Tues., Sept. 13 @ Viracocha (998 Valencia Street, SF) — Trio w/bass and drums. The locale is an art gallery that’s started hosting music shows curated by Laura of the Fenderhardt blog. They’ve got three local jazz acts booked for this particular night; should be great.
With the exception of the 10th, Eneidi’s bandmates will be Lisa Mezzacappa (bass), Donald Robinson (drums), and usually Ava Mendoza (guitar).
By the way … buried in those aforementioned calendar links is a hint that Eneidi has done a forthcoming album with guitarist/bassist Joe Morris. That might be related to the 2010 music samples you can find on Soundcloud.
Lastly: I’ve only now discovered an Eneidi interview conducted by Taran of Taran’s Free Jazz Hour back in 2005, shortly after Eneidi made the move to Vienna. Nicely detailed stuff, covering lots of ground. A transcript is available on All About Jazz, and a podcast recording is at Taran’s old site. Each version appears incomplete (that is, there’s something on each of those sites that’s not on the other), so check them both out. Happy reading/listening.
Full playlist is on file here. Some notes:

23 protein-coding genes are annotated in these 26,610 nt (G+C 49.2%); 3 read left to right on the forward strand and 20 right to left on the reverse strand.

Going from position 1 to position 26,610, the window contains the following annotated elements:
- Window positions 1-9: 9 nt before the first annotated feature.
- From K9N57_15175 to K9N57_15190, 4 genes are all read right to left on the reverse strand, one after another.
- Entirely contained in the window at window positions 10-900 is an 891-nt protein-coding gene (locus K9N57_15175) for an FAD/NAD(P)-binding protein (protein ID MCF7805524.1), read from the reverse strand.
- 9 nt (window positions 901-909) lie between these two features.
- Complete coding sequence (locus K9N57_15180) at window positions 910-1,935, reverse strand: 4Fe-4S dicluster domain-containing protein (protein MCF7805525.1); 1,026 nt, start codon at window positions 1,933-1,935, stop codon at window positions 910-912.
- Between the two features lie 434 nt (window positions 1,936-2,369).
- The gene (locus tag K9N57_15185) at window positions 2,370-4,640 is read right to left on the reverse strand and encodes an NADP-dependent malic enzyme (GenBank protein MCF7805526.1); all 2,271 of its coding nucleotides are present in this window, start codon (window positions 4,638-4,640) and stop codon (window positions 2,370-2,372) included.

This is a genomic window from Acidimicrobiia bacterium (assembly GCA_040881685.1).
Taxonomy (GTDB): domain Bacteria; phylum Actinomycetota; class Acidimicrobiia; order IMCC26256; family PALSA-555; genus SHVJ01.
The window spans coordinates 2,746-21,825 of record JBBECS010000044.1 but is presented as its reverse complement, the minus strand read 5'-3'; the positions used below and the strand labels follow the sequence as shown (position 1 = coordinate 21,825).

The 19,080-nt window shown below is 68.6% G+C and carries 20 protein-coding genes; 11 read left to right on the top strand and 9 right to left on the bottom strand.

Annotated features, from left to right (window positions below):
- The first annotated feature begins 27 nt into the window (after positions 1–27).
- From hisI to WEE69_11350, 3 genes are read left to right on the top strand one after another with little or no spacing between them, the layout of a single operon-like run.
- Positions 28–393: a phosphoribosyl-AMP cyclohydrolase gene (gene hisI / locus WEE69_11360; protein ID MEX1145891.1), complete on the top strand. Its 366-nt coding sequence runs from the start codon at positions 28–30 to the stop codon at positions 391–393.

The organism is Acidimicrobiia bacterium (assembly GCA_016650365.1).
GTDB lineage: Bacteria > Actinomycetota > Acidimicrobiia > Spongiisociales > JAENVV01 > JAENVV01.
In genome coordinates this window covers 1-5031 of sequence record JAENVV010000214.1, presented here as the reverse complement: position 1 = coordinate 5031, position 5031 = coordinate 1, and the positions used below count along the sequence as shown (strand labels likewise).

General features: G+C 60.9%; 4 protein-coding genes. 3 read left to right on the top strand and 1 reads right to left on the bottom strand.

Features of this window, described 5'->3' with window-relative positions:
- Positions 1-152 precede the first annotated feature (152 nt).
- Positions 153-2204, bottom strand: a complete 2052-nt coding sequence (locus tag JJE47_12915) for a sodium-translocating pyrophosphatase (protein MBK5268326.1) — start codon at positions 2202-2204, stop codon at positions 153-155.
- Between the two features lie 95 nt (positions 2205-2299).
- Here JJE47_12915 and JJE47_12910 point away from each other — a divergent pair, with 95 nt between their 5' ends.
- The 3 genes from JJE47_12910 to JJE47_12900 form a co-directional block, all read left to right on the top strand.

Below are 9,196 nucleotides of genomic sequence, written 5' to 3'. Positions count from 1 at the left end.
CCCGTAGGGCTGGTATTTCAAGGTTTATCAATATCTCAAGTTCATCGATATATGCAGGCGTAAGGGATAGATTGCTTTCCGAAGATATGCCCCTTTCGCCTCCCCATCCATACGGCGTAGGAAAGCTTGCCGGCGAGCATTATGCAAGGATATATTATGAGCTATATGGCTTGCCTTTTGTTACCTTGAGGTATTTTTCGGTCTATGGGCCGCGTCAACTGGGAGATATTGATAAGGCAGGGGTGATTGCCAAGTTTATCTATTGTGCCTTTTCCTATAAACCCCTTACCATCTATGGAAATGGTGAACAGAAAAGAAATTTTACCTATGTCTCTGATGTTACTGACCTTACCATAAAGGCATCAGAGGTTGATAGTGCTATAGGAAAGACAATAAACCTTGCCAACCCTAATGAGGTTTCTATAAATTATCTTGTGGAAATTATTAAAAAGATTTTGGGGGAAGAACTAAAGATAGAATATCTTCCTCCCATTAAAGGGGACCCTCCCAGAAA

Wooley/Looney/Smith/Walter — “Anglewise Blind” — Scowl (ugExplode, 2011) ….. Recorded in 2008, when Weasel Walter (drums) and Damon Smith (bass) were still in the Bay Area (along with Looney), this is a nice slice of free improv, with Walter showing off some of the agile, restrained jazz-influenced drumming that he’s so good at. This one reminds me: I keep meaning to give air time to Scott Looney (piano), maybe his Urban Ruminations album with Oliver Lake, Paul Smoker, and Lisle Ellis.
Sir Roland Hanna — “20th Century Rag” — Colors from a Giant’s Kit (Ipo, 2011) ….. This album features solo piano recordings from a few sessions in the years before Hanna’s death. It ranges from poignant ballads to jovial standards. This is one of the Hanna originals, a ragtime tune with some chromatic colorings and a classical-recital air. It’s playful and modern — not avant-garde-angular modern, but still modern.